In His Latest Novel, A.B. Yehoshua Toys with His Favorite Themes: Unrequited Lust and Palestinians

Now an octogenarian, A.B. Yehoshua can firmly lay claim to the status of Israel’s foremost serious novelist. His latest literary contribution, The Tunnel, appeared in English translation last summer. By following an aging engineer named Zvi Luria as he faces the rapid erosion of his cognitive faculties, the work demonstrates that Yehoshua hasn’t lost his own, as Robert Alter writes in his review:

The Tunnel . . . is something of a hodgepodge. Its different pieces may not fit together as tightly as one would like, but each piece has its own fascination. In any case, the main achievement of the book is to draw us into the process of mental deterioration through aging and the gnawing anxieties about decline triggered by that process, a subject rarely tackled by novelists. This may sound dire, but Yehoshua’s distinctive gift as a novelist is demonstrated yet again in his ability to turn it into an occasion for absurd comedy as well as for fear.

Amid this “hodgepodge” are what Alter identifies as familiar themes from the author’s oeuvre:

Sexual desire, which ranges from happy marital consummation to free-floating lust, plays an important role in Luria’s story. It is an impulse we conventionally associate with youth, but this septuagenarian has it in abundance, if ambivalently. [The] alluring naked woman transmogrified [through simile] into a mummy angrily confronts him years after the encounter and tells him, “you lusted after me.” When he responds that if it was lust, he “blocked” it, she asks, “Who asked you to block it?” The phenomenon of blocked lust is a familiar theme in Yehoshua, and it is especially important here in Luria’s relation to the beautiful daughter of the Palestinian family on the Negev hilltop.

The Tunnel of the title is meant to go through the hilltop, and thereby save this family from displacement. Yet even as Yehoshua takes up the worn-out theme of the Zionist guilty conscience he seems to toy with the possibility of an almost organic Jewish-Arab reconciliation. A light, perhaps, at the end of the tunnel.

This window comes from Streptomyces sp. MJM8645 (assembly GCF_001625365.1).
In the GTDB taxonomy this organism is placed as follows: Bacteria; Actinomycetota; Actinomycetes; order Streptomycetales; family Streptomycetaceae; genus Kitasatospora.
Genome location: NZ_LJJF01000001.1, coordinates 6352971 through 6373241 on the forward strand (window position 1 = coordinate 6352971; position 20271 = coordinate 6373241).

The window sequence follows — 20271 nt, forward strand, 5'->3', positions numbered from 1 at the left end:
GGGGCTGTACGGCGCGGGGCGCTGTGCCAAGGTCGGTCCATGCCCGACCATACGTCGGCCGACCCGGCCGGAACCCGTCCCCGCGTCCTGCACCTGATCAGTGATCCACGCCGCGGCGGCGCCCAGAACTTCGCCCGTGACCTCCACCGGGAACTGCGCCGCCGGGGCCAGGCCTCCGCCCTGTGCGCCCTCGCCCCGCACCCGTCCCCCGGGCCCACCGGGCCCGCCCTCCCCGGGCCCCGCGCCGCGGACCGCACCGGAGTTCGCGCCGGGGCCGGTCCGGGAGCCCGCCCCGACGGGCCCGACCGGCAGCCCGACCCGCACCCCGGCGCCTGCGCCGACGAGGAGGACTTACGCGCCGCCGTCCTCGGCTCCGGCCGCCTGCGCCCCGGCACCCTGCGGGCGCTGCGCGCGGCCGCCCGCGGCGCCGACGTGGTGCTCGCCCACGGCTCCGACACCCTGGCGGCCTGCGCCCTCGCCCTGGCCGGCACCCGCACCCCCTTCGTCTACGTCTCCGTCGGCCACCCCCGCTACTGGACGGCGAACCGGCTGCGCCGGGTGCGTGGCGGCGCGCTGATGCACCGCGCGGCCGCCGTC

Read more at Jewish Review of Books

More about: A B Yehoshua, Israeli literature, Israeli-Palestinian Conflict

Hamas Wants a Renewed Ceasefire, but Doesn’t Understand Israel’s Changed Attitude

Yohanan Tzoreff, writing yesterday, believes that Hamas still wishes to return to the truce that it ended Friday morning with renewed rocket attacks on Israel, but hopes it can do so on better terms—raising the price, so to speak, of each hostage released. Examining recent statements from the terrorist group’s leaders, he tries to make sense of what it is thinking:

These [Hamas] senior officials do not reflect any awareness of the changed attitude in Israel toward Hamas following the October 7 massacre carried out by the organization in the western Negev communities. They continue to estimate that as before, Israel will be willing to pay high prices for its people and that time is working in their favor. In their opinion, Israel’s interest in the release of its people, the pressure of the hostages’ families, and the public’s broad support for these families will ultimately be decisive in favor of a deal that will meet the new conditions set by Hamas.

In other words, the culture of summud (steadfastness), still guides Hamas. Its [rhetoric] does not show at all that it has internalized or recognized the change in the attitude of the Israeli public toward it—which makes it clear that Israel still has a lot of work to do.

Read more at Institute for National Security Studies

More about: Gaza War 2023, Hamas, Israeli Security